College Art Association

CAA News Today

News from the Art and Academic Worlds

posted by Christopher Howard — Dec 18, 2013

Each week CAA News publishes summaries of eight articles, published around the web, that CAA members may find interesting and useful in their professional and creative lives.

Delusions in Detroit

Since last spring, when Detroit’s emergency manager, Kevyn Orr, said that he might have to sell art from the city-owned collection of the Detroit Institute of Arts to help pay off the city’s $18 billion in debt, the museum has been operating in a state of unreality. Less than a year after voters in three nearby counties approved a property tax to fund the DIA for ten years, the museum’s survival was again endangered. (Read more from the Wall Street Journal.)

DIA Joins Deal in Works with Mediators That Would Protect Art and Pensions

A potential grand bargain that could shield the Detroit Institute of Arts from the reach of creditors in the city’s bankruptcy while bolstering at-risk city pensions took a key step forward. The museum embraced publicly, for the first time, the broad outline of a federally mediated deal that would protect its art from sale and spin off the museum from city ownership into an independent nonprofit. The deal would raise roughly $500 million from a consortium of national and local charitable foundations and funnel the money into retiree pensions on behalf of the value of DIA’s art. (Read more from the Detroit Free Press.)

JSTOR’s Hidden Power

Training students to be attentive and discriminating in their use of sources is difficult and time consuming. It is enormously tempting to say “just use Project Muse and JSTOR articles” and be done with it. (Read more from the Atlantic.)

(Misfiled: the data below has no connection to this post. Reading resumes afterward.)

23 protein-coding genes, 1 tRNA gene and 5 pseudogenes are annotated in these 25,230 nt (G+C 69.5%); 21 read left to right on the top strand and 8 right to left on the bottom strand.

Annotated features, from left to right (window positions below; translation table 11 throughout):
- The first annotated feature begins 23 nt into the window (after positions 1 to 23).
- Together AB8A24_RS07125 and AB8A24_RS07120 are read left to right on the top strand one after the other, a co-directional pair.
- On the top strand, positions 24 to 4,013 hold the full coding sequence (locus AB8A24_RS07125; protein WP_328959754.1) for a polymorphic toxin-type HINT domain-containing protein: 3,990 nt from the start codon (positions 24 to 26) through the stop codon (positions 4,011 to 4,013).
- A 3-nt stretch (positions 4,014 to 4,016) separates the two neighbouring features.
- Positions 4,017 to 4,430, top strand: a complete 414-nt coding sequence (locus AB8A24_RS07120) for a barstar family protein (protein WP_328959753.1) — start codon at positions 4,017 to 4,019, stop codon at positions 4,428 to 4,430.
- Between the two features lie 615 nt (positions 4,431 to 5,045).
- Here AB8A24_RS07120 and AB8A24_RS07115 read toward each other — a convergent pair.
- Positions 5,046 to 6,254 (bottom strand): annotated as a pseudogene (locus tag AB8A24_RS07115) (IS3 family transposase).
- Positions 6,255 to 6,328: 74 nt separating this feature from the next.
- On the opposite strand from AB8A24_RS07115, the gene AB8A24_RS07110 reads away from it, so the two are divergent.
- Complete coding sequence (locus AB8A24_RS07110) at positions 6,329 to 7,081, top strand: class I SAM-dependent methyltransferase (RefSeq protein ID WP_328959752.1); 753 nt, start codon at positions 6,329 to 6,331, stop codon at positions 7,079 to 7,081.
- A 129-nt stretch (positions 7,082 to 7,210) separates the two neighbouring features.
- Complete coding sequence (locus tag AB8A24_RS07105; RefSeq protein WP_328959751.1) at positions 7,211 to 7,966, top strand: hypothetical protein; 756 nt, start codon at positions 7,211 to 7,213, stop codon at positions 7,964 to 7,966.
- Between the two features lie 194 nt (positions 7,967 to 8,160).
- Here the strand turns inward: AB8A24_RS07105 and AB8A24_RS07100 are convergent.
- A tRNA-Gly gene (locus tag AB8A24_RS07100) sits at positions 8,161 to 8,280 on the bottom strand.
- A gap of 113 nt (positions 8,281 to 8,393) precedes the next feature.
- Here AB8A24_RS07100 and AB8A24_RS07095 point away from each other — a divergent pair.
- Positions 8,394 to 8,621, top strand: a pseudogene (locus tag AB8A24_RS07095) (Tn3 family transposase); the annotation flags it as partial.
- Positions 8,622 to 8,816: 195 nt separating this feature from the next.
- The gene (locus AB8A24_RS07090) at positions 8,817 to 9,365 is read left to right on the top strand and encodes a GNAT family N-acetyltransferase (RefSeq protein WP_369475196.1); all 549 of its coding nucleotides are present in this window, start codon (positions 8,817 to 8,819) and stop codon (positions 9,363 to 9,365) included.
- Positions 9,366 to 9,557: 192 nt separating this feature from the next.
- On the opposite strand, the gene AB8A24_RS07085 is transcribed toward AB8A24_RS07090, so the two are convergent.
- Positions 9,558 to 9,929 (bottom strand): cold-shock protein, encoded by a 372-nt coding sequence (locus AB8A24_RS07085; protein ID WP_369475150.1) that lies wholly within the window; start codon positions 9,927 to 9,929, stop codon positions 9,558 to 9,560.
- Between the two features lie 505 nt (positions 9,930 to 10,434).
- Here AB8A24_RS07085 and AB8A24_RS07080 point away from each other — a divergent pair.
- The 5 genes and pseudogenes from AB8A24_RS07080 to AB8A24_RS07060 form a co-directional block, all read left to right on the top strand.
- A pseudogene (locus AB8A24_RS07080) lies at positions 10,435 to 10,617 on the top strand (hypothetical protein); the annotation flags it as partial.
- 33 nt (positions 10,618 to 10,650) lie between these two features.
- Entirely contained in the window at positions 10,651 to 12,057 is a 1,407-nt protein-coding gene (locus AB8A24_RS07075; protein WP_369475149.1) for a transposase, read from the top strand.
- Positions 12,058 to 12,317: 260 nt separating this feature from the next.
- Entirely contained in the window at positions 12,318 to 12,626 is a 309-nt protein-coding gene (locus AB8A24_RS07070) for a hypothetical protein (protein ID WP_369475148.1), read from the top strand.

Rays of Light and Menacing Shadows

It’s hard to say whether 2013 was a lucky or unlucky year for the art world, but it was definitely packed with exhibitions and events that inspired or dismayed, sometimes in related clusters. The Metropolitan Museum of Art mostly shone this year, especially with the unveiling of its enlarged and rearranged European Painting Galleries, which start to give this splendid collection the space it deserves. (Read more from the New York Times.)

Michelangelo Was in a Class of His Own

Lorenzo de’ Medici, ruler of the Florentine Republic, was so taken by a statue carved by an adolescent that he proposed to make the sculptor a member of his household. The boy’s father was not impressed. He told Lorenzo that his family would be demeaned if his son were to become a stonemason. But the youth believed that he had been born to carve stone, and so the father relented. (Read more from the Economist.)

Taking a Magnifying Glass to the Brown Faces in Medieval Art

This Tumblr sounds a bit like a college course: People of Color in European Art History. And its goal is pretty ambitious. The blog’s author, Malisha Dewalt, says that she wants to challenge the common perception that pre-Enlightenment Europe was all white, which she argues is a much more recent and deliberate invention. Her blog, she writes, “is here to emphasize the modern racism that retroactively erases gigantic swaths of truth and beauty.” (Read more from National Public Radio.)

Artist-Run Art Schools

Artists may be among the greatest individualists in any society, but some contemporary practitioners, anxious about the future of the culture, are piloting projects that aim to educate and sustain their younger peers. Chris Ofili, one of Britain’s top contemporary painters, puts the problem succinctly: if he had been born twenty years later, he says he might never have become an artist. (Read more from the Financial Times.)

How Museums Name Their Shows

Got a show to curate? Need a title for your exhibition? You might use Rebecca Uchill’s Random Exhibition Title Generator, which will give you such plausible-sounding banners as Breaking Dissent: A Remix of the Local and After Illusion: The Video Art of Urban Experience. Uchill, a former independent curator who is now a PhD candidate in architecture at MIT, cooked up the idea and worked with a programmer friend to launch the site in 2010, plugging in words and syntax that seemed to recur in her experiences with museum and gallery titles. (Read more from ARTnews.)

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